by William Boyd
Published by Knopf
275 pages, 2005
Reviewed by David Abrams
In graduate school, my creative writing instructor would make us write one-sentence summaries of short stories she assigned us to read (in Hollywood, this is known as "the pitch"). While reading William Boyd's new story collection, Fascination, I decided to apply this exercise to his short fictions:
Paring Boyd's plots down to single sentences, however, robs these and the other 10 tales in Fascination of their artistry, depth and complexity. There is strata within strata on these pages.
The most memorable short stories -- by everyone from Anton Chekhov to Alice Munro -- are novels condensed into miniature, hard gems. Or, as Boyd himself recently wrote in The Guardian: "Like a multivitamin pill, a good short story can provide a compressed blast of discerning, intellectual pleasure, one no less intense than that delivered by a novel, despite the shorter duration of its consumption."
In Fascination, which is packed with literary multivitamins, the author of the novels Any Human Heart and A Good Man in Africa wades neck-deep into the swamp of humanity to bring us 14 tales of desperation and desire. Boyd's writing is sharp, precise and often very funny. In this collection, it is also as diverse in tone, structure and subject matter as any book of short stories I've read.
Some of the stories read like grad school writing exercises ("Beulah Berlin, An A-Z," for instance, is broken into 26 sections, each ending with a word that linguistically reverberates into the first word of the next section). But beneath the clever narrative tricks lies not only a fascination with language but with the way we react in moments of crisis, especially those times we try to suppress sexual urges. One story's epigraph, a quote from Chekhov, seems especially apropos to the collection as a whole: "Every person lives his real, most interesting life under the cover of secrecy."
Not coincidentally, that particular story is "The Woman on the Beach with a Dog," a re-vision of the master's "The Lady With the Dog." Boyd moves the adulterers' rendezvous from a beach in Yalta to Cape Cod in 1944. When the man, Garrett Rising, arrives at the crossroads where he must choose between wife and lover, Boyd turns on a brilliant show of Chekhovian agony as the lovers wallow in post-coital conversation in a motel room whose carpet is patterned with knights in shining armor:
"We have to do something," she said.
Most of Boyd's characters are caught in similar moments of indecision. As the narrator of "Beulah Berlin, An A-Z" muses, "How do you know when your life is intrinsically uninteresting? You just do. Some people live quietly, unhappily, with this knowledge; others do something about it." Some readers -- especially those turned-off by Woody Allen films -- might find this collection unbearably full of self-indulgent anxiety. However, I for one was fascinated by the way Boyd turns angst into art and consistently makes it a fresh experience from story to story.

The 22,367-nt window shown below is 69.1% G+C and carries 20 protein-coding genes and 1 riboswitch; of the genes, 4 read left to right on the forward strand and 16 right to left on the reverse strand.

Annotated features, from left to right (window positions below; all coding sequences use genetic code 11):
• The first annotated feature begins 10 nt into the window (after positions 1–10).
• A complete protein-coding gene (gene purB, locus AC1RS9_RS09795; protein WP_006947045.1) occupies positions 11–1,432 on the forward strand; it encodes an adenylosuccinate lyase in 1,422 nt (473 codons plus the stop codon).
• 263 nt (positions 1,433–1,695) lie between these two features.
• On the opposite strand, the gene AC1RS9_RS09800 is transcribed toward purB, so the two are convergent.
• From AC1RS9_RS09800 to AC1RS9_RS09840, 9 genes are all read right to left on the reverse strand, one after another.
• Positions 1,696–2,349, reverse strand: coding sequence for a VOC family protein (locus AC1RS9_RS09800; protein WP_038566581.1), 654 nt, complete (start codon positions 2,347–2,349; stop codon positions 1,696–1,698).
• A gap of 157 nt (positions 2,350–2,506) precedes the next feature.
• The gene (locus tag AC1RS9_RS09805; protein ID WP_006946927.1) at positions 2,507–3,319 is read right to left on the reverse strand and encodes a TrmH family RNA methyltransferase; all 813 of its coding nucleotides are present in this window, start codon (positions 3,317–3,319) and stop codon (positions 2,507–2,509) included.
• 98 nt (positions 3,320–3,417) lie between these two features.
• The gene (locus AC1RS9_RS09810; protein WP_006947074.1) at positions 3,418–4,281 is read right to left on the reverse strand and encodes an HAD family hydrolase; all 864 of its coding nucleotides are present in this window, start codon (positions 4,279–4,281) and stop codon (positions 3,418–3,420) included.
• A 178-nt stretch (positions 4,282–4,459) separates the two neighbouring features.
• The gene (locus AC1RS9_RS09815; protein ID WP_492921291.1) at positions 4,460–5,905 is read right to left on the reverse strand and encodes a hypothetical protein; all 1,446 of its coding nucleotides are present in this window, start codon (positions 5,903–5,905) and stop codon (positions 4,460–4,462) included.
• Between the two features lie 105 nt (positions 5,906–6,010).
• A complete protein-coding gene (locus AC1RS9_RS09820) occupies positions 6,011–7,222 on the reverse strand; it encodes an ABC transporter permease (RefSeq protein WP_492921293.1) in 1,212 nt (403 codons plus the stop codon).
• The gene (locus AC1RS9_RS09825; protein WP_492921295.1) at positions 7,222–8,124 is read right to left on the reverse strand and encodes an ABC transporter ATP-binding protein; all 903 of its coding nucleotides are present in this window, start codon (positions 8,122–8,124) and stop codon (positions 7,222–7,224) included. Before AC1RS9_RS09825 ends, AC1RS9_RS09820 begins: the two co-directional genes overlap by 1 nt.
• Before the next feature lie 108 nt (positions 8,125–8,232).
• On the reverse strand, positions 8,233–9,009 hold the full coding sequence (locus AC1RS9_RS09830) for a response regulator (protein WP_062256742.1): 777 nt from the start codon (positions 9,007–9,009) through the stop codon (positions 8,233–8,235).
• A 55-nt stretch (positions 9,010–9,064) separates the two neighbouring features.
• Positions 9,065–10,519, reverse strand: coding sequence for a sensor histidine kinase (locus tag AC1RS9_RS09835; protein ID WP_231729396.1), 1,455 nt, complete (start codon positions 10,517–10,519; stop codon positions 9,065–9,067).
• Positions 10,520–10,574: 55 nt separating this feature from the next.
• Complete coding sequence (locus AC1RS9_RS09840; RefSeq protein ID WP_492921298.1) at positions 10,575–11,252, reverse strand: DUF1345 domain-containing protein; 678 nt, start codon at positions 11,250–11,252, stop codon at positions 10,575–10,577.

The collection's standout centerpiece, "Incandescence" -- true to its title -- burns with the kind of artistry that turns a piece of short fiction into a work of imagination that expands beyond the boundaries of the page. Boyd creates something every bit as complex and dramatic as Ian McEwan's novel Atonement as Alexander Tobias returns to the English manor of his former girlfriend, Anna -- a woman for whom he still hopefully and hopelessly pines -- for what appears to be a casual family get-together.
When I saw Anna again I knew I loved her still. That I had never stopped loving her and that I would never stop loving her. And suddenly I felt a kind of grief for my life. It's a terrible thing, this, when you know your life has gone irrevocably wrong, and that, every day until the day you die, you will be confronted with the idea of an alternate life that you could have, should have, lived. There were moments that weekend when I felt suicidal. I felt that I should end my life now rather than live on with the torment of what might have been.
Anna's family has fallen on hard times and hopes that Alexander will be able to help them out of a financial jam. When he arrives, Alexander realizes he's previously met his ex-girlfriend's husband and he's not the successful, charming businessman he appears to be. Even while that's going on, Boyd complicates the story even further by revealing several devastating skeletons in the family's closet.
All this in less than 20 pages; and, as you can see, it's a plot that defies the one-sentence summary. The characters, events and emotions of "Incandescence" are so rich and compelling, we secretly long to explore them in a longer work.
But here's the catch: to turn "Incandescence" into a full-length book would flatten it out and make it just another pale, pudgy novel. One word more, one word less and the multi-strand narrative Boyd has spun would crumple like a spider web in a hurricane. His breadth and depth and control is simply breathtaking here and throughout the entire collection. | January 2005
David Abrams is a January Magazine contributing editor. He has written for Esquire, Glimmer Train Stories, The Greensboro Review, The Readerville Journal and other literary magazines.